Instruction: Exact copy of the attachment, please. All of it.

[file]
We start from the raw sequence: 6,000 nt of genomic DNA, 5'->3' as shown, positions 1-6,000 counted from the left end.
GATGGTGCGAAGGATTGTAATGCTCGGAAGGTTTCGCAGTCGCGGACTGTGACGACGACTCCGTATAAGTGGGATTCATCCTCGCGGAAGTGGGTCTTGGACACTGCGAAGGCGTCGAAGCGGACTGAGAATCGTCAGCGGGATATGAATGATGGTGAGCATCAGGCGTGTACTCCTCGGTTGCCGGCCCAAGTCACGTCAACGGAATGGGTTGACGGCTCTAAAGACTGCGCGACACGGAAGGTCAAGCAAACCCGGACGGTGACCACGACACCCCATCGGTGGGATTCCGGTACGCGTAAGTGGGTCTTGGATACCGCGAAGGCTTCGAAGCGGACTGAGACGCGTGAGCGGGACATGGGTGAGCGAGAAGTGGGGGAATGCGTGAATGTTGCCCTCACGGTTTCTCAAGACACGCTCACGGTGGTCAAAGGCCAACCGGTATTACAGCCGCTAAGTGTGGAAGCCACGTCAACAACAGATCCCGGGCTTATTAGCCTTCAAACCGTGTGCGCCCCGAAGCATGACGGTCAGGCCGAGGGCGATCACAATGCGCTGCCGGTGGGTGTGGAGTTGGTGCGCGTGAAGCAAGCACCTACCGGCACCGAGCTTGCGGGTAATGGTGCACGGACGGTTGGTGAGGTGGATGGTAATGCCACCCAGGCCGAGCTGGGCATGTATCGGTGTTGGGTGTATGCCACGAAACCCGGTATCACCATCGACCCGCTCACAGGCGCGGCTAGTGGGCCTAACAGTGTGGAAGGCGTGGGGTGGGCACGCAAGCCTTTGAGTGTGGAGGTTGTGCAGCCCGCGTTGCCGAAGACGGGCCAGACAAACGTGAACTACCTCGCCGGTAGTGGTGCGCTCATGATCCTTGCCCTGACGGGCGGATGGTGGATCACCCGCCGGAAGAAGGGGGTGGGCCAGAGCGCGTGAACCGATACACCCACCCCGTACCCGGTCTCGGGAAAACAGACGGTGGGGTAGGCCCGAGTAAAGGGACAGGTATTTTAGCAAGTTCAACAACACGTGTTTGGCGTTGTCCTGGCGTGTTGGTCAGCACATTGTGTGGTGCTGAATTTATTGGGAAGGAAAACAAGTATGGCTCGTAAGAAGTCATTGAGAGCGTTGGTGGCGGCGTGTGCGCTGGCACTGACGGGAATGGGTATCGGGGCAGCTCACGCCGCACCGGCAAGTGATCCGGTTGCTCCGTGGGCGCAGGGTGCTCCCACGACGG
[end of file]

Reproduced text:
We start from the raw sequence: 6,000 nt of genomic DNA, 5'->3' as shown, positions 1-6,000 counted from the left end.
GATGGTGCGAAGGATTGTAATGCTCGGAAGGTTTCGCAGTCGCGGACTGTGACGACGACTCCGTATAAGTGGGATTCATCCTCGCGGAAGTGGGTCTTGGACACTGCGAAGGCGTCGAAGCGGACTGAGAATCGTCAGCGGGATATGAATGATGGTGAGCATCAGGCGTGTACTCCTCGGTTGCCGGCCCAAGTCACGTCAACGGAATGGGTTGACGGCTCTAAAGACTGCGCGACACGGAAGGTCAAGCAAACCCGGACGGTGACCACGACACCCCATCGGTGGGATTCCGGTACGCGTAAGTGGGTCTTGGATACCGCGAAGGCTTCGAAGCGGACTGAGACGCGTGAGCGGGACATGGGTGAGCGAGAAGTGGGGGAATGCGTGAATGTTGCCCTCACGGTTTCTCAAGACACGCTCACGGTGGTCAAAGGCCAACCGGTATTACAGCCGCTAAGTGTGGAAGCCACGTCAACAACAGATCCCGGGCTTATTAGCCTTCAAACCGTGTGCGCCCCGAAGCATGACGGTCAGGCCGAGGGCGATCACAATGCGCTGCCGGTGGGTGTGGAGTTGGTGCGCGTGAAGCAAGCACCTACCGGCACCGAGCTTGCGGGTAATGGTGCACGGACGGTTGGTGAGGTGGATGGTAATGCCACCCAGGCCGAGCTGGGCATGTATCGGTGTTGGGTGTATGCCACGAAACCCGGTATCACCATCGACCCGCTCACAGGCGCGGCTAGTGGGCCTAACAGTGTGGAAGGCGTGGGGTGGGCACGCAAGCCTTTGAGTGTGGAGGTTGTGCAGCCCGCGTTGCCGAAGACGGGCCAGACAAACGTGAACTACCTCGCCGGTAGTGGTGCGCTCATGATCCTTGCCCTGACGGGCGGATGGTGGATCACCCGCCGGAAGAAGGGGGTGGGCCAGAGCGCGTGAACCGATACACCCACCCCGTACCCGGTCTCGGGAAAACAGACGGTGGGGTAGGCCCGAGTAAAGGGACAGGTATTTTAGCAAGTTCAACAACACGTGTTTGGCGTTGTCCTGGCGTGTTGGTCAGCACATTGTGTGGTGCTGAATTTATTGGGAAGGAAAACAAGTATGGCTCGTAAGAAGTCATTGAGAGCGTTGGTGGCGGCGTGTGCGCTGGCACTGACGGGAATGGGTATCGGGGCAGCTCACGCCGCACCGGCAAGTGATCCGGTTGCTCCGTGGGCGCAGGGTGCTCCCACGACGG